The SpaceX Cargo Dragon is due to wrap up its month-long resupply mission to the International Space Station on Thursday morning. Amidst today’s cargo transfers, the Expedition 65 crew pursued a host of microgravity research on the orbital lab including robotics and biology.
Cargo Dragon’s automated undocking from the Harmony module’s forward international docking adapter is set for Thursday at 9:05 a.m. EDT. The station’s astronauts will continue loading Dragon with hardware and science experiments until about two hours before its departure. Just over half-a-day later the U.S. cargo craft will parachute to a nighttime splashdown off the coast of Florida. NASA TV will begin its live coverage of the spacecraft’s undocking at 8:45 a.m. on the NASA app and the agency’s website. NASA TV will not broadcast the Cargo Dragon’s return to Earth.
NASA Flight Engineers Megan McArthur and Shane Kimbrough took turns on Wednesday carefully packing and safely attaching cargo inside the U.S. space freighter. Commander Akihiko Hoshide of the Japan Aerospace Exploration Agency (JAXA) joined ESA (European Space Agency) Flight Engineer Thomas Pesquet installing science freezers containing research samples inside the Cargo Dragon for analysis back on Earth.
Hoshide, a three-time station veteran, began his day setting up the Astrobee robotic helpers inside the Kibo laboratory module. The toaster-sized robotic free-flyers then performed maneuvers using programs written by Japanese and American students competing in a robotics challenge. The event is designed to inspire the next generation of scientists and engineers to improve space-based and Earth-bound technologies.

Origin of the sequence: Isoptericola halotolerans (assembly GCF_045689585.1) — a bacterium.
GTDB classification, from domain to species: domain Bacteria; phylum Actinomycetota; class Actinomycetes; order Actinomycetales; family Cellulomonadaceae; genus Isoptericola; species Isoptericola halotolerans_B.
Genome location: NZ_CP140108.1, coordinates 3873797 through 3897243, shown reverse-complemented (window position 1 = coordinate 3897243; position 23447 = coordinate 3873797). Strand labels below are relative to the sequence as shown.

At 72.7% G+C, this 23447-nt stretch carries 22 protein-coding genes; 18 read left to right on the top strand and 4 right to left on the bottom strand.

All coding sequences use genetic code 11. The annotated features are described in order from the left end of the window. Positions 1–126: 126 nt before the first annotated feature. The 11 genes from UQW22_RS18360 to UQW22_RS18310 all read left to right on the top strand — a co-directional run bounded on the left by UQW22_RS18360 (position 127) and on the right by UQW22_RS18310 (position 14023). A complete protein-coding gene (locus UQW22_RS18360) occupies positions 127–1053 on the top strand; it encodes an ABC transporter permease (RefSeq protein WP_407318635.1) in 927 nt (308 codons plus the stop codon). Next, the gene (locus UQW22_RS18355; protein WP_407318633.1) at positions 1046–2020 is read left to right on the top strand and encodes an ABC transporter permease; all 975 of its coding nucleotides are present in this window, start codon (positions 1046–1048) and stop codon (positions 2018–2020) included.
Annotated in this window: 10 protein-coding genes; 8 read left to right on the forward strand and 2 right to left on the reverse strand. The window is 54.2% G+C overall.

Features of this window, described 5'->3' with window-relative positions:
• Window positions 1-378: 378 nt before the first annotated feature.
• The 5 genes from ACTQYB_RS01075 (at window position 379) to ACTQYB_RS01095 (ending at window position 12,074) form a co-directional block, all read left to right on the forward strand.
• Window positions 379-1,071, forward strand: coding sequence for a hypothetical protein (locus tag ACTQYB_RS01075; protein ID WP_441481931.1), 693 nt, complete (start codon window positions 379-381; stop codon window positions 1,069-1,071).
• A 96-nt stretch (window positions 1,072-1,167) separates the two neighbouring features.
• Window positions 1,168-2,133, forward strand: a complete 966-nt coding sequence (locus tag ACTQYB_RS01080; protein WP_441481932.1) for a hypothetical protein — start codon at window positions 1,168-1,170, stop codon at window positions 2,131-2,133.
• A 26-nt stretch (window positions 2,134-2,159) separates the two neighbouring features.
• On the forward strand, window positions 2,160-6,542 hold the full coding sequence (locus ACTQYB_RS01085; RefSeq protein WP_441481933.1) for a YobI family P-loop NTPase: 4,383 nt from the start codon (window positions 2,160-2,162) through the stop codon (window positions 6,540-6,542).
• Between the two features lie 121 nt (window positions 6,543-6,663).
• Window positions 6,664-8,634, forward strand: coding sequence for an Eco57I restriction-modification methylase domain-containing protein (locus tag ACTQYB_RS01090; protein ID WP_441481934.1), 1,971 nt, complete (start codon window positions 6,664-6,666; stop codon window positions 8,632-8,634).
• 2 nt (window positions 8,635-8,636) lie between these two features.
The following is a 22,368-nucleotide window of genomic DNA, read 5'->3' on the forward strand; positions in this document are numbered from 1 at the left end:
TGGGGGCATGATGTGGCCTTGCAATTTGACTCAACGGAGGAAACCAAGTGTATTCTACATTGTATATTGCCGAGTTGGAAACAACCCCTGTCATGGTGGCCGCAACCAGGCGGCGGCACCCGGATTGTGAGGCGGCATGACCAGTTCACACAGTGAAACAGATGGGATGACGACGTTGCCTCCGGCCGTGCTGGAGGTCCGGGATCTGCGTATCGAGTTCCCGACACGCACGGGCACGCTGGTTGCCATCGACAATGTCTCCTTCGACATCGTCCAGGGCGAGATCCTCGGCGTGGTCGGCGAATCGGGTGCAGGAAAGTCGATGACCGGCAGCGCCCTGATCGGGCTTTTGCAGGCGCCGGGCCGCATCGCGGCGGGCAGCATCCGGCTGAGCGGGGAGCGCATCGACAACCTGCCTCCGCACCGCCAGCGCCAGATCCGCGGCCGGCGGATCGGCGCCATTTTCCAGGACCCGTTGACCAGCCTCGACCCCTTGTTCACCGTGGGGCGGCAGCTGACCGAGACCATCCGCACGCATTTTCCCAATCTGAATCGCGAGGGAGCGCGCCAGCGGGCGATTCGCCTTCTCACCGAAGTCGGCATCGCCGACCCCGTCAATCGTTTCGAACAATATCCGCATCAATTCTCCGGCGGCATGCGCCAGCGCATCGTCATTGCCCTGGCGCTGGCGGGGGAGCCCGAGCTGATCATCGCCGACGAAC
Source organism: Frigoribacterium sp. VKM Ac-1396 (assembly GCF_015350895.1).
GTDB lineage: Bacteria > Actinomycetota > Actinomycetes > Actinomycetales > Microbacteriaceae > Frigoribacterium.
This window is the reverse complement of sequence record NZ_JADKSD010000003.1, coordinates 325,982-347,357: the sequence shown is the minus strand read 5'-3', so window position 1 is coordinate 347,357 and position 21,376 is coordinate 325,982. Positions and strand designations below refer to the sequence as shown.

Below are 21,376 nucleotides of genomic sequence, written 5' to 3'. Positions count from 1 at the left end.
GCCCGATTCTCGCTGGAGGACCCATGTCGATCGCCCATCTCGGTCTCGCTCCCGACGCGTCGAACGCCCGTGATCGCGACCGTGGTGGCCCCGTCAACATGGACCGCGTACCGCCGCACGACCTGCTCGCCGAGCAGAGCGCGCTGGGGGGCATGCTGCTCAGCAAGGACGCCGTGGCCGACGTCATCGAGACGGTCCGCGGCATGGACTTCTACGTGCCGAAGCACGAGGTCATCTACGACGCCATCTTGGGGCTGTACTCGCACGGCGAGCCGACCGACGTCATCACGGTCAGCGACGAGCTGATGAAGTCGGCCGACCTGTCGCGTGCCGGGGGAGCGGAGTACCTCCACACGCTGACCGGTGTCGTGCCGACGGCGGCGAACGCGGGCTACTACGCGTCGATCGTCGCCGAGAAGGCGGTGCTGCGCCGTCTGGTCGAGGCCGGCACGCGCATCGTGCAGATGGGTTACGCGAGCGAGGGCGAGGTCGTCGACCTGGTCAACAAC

Pesquet and NASA Flight Engineer Mark Vande Hei partnered up for a space exercise study inside the U.S. Destiny laboratory module on Wednesday morning. The duo each spent about an hour on Destiny’s exercise cycle wearing sensors and breathing equipment to measure how working out affects pulmonary function in weightlessness.
Roscosmos Flight Engineer Oleg Novitskiy started his morning servicing a variety of Russian life support gear and electronics hardware before an hourlong cardiac study. Pyotr Dubrov, a first time space-flyer from Roscosmos, joined Novitskiy for the cardiac study that measured their heart function during a rest period with electrocardiogram sensors. Dubrov then spent the day removing camera gear from the Soyuz MS-18 spacecraft and downloading imagery captured during Tuesday’s relocation maneuver.